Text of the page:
MakerMask

Cover – Mask Cover


Download Pattern and Instructions

Download Current Version Pattern Only
Download Care and Use Label

The “MakerMask:Cover” is made from a single layer of spunbond non-woven polypropylene (NWPP) and is designed to be worn on top of other masks: 1) to prolong the use of commercially available N95s, 2) to help contain the users respiratory droplets (i.e., for source control) when used with N95s containing exhalation valves, or 3) to provide a water-resistant layer over cloth or fabric masks.

Click here for information about formal laboratory testing of the breathability of the MakerMask: Cover when worn with an N95.

Materials and Tools

Pattern

• Clean spunbond nonwoven polypropylene (NWPP)

Head Ties/Straps (e.g., bias tape, cloth, or silicone ties)

• Sewing machine

• Thread

• Scissors, clips or pins, etc.

Instructions

Step 1: Print and prepare the pattern

Print out the mask pattern on Letter-sized (8.5″ x 11″) paper. Verify that the measurements on the reference square are accurate.

Cut the pattern out.

Step 2: Cutting

Fold the fabric in half. Place the pattern on the folded edge where indicated. Cut mask pattern out of the fabric.

Step 3: Sewing mask body

All stitching 1/8 inch from the edge.

  • A. Top stitch the two sides together from the fold (top, center) to the top edge of mask
  • B. Top stitch the two sides together from the fold (bottom, center) to the bottom edge of the mask.
  • C. Open the mask; fold left edge over (C, left) and top stitch side to finish edge. Repeat for the right side (C, right).

Step 4: Sewing the straps

Note: These instructions are for double-folded fabric tape material creating the strap. If you don’t have bias tape, you can make your own straps.

Cut two 36″ (91.4cm) long pieces of 1/2″ (1.2cm) double-fold bias tape for the head ties. Unfold the bias tape and position the middle of the tape to the middle of the mask. Sew to the inside of the mask cover, 1⁄4 inch from edge. Fold the bias tape over to the outside of the mask and top stitch the full length of the tape to make finished straps. Repeat for the lower edge of the mask.

• Note: We stitched a “T” onto the top strap to indicate the top

Disinfect/Sterilize before use

While autoclaving is ideal, home users can submerge the masks in boiling water for 10 minutes.

Where do I donate my masks?

It’s really important that in our efforts to get masks delivered quickly, we also do it correctly. We are working with agencies to create a solid distribution network for the MakerMask project so we can provide clear direction on what to do with the masks you produce.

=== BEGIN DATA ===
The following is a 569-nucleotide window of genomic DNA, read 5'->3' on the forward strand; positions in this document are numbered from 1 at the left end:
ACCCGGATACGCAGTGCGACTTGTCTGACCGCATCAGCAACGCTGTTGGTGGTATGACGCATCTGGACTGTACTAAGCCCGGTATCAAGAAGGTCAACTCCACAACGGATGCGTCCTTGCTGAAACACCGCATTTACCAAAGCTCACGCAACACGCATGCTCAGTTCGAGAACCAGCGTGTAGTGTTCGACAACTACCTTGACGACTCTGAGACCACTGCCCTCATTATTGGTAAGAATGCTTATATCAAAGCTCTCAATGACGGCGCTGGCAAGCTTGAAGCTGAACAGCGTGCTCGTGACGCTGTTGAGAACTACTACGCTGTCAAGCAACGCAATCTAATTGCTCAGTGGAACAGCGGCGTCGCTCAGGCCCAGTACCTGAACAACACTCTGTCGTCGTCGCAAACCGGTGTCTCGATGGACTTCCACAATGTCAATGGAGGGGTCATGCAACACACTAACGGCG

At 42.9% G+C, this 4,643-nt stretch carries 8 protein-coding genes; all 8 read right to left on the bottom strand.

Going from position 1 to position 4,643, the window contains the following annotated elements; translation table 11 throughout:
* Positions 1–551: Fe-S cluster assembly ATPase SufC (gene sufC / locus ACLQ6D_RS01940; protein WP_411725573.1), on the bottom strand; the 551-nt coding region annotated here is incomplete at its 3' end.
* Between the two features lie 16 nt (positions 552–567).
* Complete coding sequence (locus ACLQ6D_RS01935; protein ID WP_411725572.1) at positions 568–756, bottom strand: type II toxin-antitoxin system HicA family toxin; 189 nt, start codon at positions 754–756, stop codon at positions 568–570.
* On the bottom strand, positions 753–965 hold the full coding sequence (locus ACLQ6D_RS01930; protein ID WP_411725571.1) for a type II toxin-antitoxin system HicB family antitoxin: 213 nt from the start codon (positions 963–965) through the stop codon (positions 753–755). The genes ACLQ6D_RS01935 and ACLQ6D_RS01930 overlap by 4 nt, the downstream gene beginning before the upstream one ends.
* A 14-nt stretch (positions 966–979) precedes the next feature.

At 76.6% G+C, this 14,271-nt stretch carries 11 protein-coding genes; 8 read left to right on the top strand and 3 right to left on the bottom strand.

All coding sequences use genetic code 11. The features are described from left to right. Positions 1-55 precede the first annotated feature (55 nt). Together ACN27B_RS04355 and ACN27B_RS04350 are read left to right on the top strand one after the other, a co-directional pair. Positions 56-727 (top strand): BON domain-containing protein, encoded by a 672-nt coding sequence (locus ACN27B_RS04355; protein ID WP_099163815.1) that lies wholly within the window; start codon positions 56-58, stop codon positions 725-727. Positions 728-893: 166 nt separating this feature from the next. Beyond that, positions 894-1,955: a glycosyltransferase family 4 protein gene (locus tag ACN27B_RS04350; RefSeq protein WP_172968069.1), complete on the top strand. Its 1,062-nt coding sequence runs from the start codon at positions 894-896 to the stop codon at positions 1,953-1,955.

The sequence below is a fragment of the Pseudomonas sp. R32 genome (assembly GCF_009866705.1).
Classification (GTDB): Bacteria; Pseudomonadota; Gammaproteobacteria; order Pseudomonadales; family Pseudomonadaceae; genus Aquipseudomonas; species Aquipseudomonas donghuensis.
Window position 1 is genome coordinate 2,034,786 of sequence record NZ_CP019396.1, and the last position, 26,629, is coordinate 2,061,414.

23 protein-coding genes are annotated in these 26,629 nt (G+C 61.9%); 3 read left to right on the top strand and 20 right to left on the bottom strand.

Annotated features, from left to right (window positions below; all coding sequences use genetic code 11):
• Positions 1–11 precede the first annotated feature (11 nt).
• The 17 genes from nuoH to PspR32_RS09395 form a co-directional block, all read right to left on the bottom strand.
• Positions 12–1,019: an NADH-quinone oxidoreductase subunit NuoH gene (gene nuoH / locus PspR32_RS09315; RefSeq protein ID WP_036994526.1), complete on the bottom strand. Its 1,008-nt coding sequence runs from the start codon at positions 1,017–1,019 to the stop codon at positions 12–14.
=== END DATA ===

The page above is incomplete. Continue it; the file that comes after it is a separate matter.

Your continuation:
In the meantime, we ask that you work responsibly within your communities to get the masks to a group that can distribute them where need is greatest.

Please follow the guidelines below:

DO

Do verify that the healthcare providers and other front line workers want what you have to give.

Better yet, before you make, check with them, and make what they want.

Do include labeling information with all face masks.

DO NOT

DO NOT DROP OFF MASKS RANDOMLY at medical facilities. It does more harm than good.

DO NOT CALL AROUND TO HOSPITALS OFFERING MASKS.

Before you start, check with your local and social networks, as well as the resources below to find out what facilities and groups are asking for:

 

Spunbond nonwoven polypropylene (NWPP) Bags

Despite being called “non-woven”, NWPP is pressed with a cross pattern that gives it a woven appearance. A common source of NWPP is reusable shopping bags.

Look for reusable grocery bags with a cross-hatch pattern, no insulation or waterproofing. Make sure materials are breathable before use. NWPP bags can be safely laundered. For additional information see: The Big Four: Criteria for Community Mask Materials.

 

Fabric Ties

page4image1249472992For securing the mask to the face, bias tape is a great option and commonly found at craft stores. Alternatively, ties may be fashioned from clean strips of NWPP or other available material that is machine washable and long enough to tie around the head. Elastic may cause severe reactions in individuals with a latex allergy, does not generally hold up as well to the heat of sterilization, and therefore should not be used.

 

 

Previous Versions: Patterns & Instructions

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